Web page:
title="Return to Table of Contents">Oberlin Alumni Magazine

Spring 2013 Vol. 108 No. 2 OAM Home | Oberlin Online

New York Stories


30 Hudson Street, Manhattan

Jamie Graves '02 parlayed his Japanese language studies and experience with Oberlin's co-ops into a series of restaurant jobs in Japan. Back in the States, he found a position at one of the few restaurants outside of Japan that specializes in kaiseki—a seasonal cuisine that grew out of a tea ceremony into an elaborate, multi-course art. In late 2010 he joined the opening team of Brushstroke, the first high-profile restaurant to feature kaiseki cuisine exclusively. He is now its general manager.

Weather Up

TriBeCa 159 Duane Street, Brooklyn 589 Vanderbilt Avenue

Matthew Maddy '00 is a designer, builder, and sometimes owner of bars and restaurants, including three Weather Up bars— one in Brooklyn, one in TriBeCa, and one way, way, way downtown: in Austin, Texas. Maddy is also a partner with Tyler Kord in the No. 7 restaurants, and he designed and built a bar in Oakland, Calif. (also off-map), called Make Westing—after a Jack London story—which he started with Glenn Kaplan '99.

No. 7

7 Greene Avenue, Fort Greene, Brooklyn

No. 7 Sub Shops

Greenpoint 931 Manhattan Avenue, Brooklyn Ace Hotel 1188 Broadway Avenue, Manhattan The Plaza One West 59th Street, Manhattan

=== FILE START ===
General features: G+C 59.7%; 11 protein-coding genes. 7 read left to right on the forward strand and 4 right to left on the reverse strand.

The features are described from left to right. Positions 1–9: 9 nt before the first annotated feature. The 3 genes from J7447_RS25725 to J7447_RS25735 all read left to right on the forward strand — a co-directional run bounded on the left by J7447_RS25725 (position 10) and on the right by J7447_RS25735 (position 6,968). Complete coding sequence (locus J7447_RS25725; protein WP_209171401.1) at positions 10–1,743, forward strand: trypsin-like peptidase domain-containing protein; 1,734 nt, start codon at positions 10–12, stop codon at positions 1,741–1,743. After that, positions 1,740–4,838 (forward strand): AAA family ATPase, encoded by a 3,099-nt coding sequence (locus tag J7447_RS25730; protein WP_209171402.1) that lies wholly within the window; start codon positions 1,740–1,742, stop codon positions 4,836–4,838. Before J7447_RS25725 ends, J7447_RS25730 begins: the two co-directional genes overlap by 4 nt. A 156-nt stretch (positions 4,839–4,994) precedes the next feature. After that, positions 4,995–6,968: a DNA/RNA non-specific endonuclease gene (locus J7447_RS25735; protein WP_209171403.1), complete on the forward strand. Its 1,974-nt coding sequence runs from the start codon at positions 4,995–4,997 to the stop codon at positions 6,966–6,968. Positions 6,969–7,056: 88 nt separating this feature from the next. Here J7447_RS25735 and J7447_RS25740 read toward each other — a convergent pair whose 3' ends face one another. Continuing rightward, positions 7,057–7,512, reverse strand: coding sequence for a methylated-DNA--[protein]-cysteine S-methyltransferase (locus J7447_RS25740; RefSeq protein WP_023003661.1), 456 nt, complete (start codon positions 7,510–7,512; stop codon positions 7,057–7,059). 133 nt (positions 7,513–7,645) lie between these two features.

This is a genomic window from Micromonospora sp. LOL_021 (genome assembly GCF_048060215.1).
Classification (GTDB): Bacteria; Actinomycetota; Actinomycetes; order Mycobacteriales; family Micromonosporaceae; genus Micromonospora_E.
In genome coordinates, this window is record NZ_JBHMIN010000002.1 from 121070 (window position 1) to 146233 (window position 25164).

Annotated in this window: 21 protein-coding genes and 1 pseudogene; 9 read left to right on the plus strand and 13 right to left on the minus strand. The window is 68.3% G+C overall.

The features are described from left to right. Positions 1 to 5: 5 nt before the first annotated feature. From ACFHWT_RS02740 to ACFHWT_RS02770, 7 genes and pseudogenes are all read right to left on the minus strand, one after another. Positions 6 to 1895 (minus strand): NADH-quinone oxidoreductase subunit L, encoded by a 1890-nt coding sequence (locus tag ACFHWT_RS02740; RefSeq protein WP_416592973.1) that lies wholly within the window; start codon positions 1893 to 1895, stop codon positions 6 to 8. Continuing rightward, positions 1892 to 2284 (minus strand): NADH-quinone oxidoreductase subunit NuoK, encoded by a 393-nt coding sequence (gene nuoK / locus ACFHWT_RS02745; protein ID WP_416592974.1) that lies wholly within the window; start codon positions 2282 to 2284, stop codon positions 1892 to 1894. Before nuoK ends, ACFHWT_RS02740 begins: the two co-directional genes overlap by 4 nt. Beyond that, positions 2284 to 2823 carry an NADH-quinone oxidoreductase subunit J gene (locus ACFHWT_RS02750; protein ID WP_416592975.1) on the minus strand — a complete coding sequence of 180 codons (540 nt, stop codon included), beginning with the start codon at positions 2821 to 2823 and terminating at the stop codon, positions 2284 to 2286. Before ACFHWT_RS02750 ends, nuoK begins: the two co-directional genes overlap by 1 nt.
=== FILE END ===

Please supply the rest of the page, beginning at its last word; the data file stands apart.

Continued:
When Tyler Kord '00 opened No. 7 in the Fort Greene neighborhood of Brooklyn, Bon Appétit listed it among the top 10 new American restaurants of 2009. He has since created a New York empire of sandwich shops called No. 7 Sub scattered around the city, each eagerly anticipated and lauded by the New York food media. The cuisine has an East-meets-Eastern Europe sensibility, and the vibe is fine food in not-so-fussy settings. Kord is a partner with Matthew Maddy '00 (see Weather Up), and it's not uncommon to see other alumni helping out (Jared Glenn '07 is bar manager).

Just Food

1155 Avenue of the Americas, Suite 311

Angela C. Davis '94 is the community food education program coordinator for this nonprofit that works to unite local farms and city residents of all economic backgrounds with fresh, seasonal, sustainably grown food. She trains community members from diverse backgrounds to conduct cooking demonstrations focused on local and seasonal food at community-based farmers' markets, food pantries, and community events.